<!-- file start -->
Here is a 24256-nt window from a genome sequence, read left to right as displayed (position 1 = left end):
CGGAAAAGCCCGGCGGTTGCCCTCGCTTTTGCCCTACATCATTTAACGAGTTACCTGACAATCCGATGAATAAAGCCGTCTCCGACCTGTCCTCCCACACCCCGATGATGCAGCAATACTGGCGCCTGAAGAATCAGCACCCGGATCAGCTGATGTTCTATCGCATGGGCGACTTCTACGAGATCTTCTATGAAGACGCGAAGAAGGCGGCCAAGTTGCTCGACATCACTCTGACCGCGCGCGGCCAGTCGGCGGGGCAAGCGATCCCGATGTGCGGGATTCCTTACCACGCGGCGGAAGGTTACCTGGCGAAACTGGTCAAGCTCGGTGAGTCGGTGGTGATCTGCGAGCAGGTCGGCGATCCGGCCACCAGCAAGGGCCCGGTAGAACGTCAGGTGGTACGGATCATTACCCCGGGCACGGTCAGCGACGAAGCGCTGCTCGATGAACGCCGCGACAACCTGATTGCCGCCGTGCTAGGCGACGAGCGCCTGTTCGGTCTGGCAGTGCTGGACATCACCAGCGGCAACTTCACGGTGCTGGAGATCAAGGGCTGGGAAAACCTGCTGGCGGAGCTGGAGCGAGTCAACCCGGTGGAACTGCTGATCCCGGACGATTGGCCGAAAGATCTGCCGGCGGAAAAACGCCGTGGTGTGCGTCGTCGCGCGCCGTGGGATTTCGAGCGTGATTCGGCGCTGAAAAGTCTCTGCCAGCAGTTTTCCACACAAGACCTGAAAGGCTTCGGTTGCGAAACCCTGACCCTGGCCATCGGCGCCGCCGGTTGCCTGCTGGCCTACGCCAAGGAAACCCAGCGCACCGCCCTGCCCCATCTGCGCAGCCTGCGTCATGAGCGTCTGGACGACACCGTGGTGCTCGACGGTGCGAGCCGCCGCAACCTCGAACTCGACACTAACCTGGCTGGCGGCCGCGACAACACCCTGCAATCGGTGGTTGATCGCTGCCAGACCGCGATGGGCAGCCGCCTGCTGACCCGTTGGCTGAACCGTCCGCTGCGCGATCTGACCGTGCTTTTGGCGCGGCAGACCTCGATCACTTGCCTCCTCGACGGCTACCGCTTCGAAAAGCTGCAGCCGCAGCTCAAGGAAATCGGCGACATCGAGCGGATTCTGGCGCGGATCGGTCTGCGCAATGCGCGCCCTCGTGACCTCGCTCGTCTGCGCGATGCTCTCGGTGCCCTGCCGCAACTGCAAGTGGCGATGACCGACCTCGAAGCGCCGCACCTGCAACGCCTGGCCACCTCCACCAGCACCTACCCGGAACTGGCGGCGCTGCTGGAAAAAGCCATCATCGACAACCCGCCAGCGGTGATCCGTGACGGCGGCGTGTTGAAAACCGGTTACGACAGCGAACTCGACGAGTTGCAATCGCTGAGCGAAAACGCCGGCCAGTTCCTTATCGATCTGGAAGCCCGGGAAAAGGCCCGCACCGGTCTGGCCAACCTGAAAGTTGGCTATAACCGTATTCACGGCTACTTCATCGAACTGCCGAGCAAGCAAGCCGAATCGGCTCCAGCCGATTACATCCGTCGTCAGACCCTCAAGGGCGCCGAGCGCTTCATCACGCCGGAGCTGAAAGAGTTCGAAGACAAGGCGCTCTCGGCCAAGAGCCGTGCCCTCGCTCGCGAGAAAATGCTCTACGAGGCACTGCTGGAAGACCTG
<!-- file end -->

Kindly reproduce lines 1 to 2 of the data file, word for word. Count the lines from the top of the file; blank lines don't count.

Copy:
Here is a 24256-nt window from a genome sequence, read left to right as displayed (position 1 = left end):
CGGAAAAGCCCGGCGGTTGCCCTCGCTTTTGCCCTACATCATTTAACGAGTTACCTGACAATCCGATGAATAAAGCCGTCTCCGACCTGTCCTCCCACACCCCGATGATGCAGCAATACTGGCGCCTGAAGAATCAGCACCCGGATCAGCTGATGTTCTATCGCATGGGCGACTTCTACGAGATCTTCTATGAAGACGCGAAGAAGGCGGCCAAGTTGCTCGACATCACTCTGACCGCGCGCGGCCAGTCGGCGGGGCAAGCGATCCCGATGTGCGGGATTCCTTACCACGCGGCGGAAGGTTACCTGGCGAAACTGGTCAAGCTCGGTGAGTCGGTGGTGATCTGCGAGCAGGTCGGCGATCCGGCCACCAGCAAGGGCCCGGTAGAACGTCAGGTGGTACGGATCATTACCCCGGGCACGGTCAGCGACGAAGCGCTGCTCGATGAACGCCGCGACAACCTGATTGCCGCCGTGCTAGGCGACGAGCGCCTGTTCGGTCTGGCAGTGCTGGACATCACCAGCGGCAACTTCACGGTGCTGGAGATCAAGGGCTGGGAAAACCTGCTGGCGGAGCTGGAGCGAGTCAACCCGGTGGAACTGCTGATCCCGGACGATTGGCCGAAAGATCTGCCGGCGGAAAAACGCCGTGGTGTGCGTCGTCGCGCGCCGTGGGATTTCGAGCGTGATTCGGCGCTGAAAAGTCTCTGCCAGCAGTTTTCCACACAAGACCTGAAAGGCTTCGGTTGCGAAACCCTGACCCTGGCCATCGGCGCCGCCGGTTGCCTGCTGGCCTACGCCAAGGAAACCCAGCGCACCGCCCTGCCCCATCTGCGCAGCCTGCGTCATGAGCGTCTGGACGACACCGTGGTGCTCGACGGTGCGAGCCGCCGCAACCTCGAACTCGACACTAACCTGGCTGGCGGCCGCGACAACACCCTGCAATCGGTGGTTGATCGCTGCCAGACCGCGATGGGCAGCCGCCTGCTGACCCGTTGGCTGAACCGTCCGCTGCGCGATCTGACCGTGCTTTTGGCGCGGCAGACCTCGATCACTTGCCTCCTCGACGGCTACCGCTTCGAAAAGCTGCAGCCGCAGCTCAAGGAAATCGGCGACATCGAGCGGATTCTGGCGCGGATCGGTCTGCGCAATGCGCGCCCTCGTGACCTCGCTCGTCTGCGCGATGCTCTCGGTGCCCTGCCGCAACTGCAAGTGGCGATGACCGACCTCGAAGCGCCGCACCTGCAACGCCTGGCCACCTCCACCAGCACCTACCCGGAACTGGCGGCGCTGCTGGAAAAAGCCATCATCGACAACCCGCCAGCGGTGATCCGTGACGGCGGCGTGTTGAAAACCGGTTACGACAGCGAACTCGACGAGTTGCAATCGCTGAGCGAAAACGCCGGCCAGTTCCTTATCGATCTGGAAGCCCGGGAAAAGGCCCGCACCGGTCTGGCCAACCTGAAAGTTGGCTATAACCGTATTCACGGCTACTTCATCGAACTGCCGAGCAAGCAAGCCGAATCGGCTCCAGCCGATTACATCCGTCGTCAGACCCTCAAGGGCGCCGAGCGCTTCATCACGCCGGAGCTGAAAGAGTTCGAAGACAAGGCGCTCTCGGCCAAGAGCCGTGCCCTCGCTCGCGAGAAAATGCTCTACGAGGCACTGCTGGAAGACCTG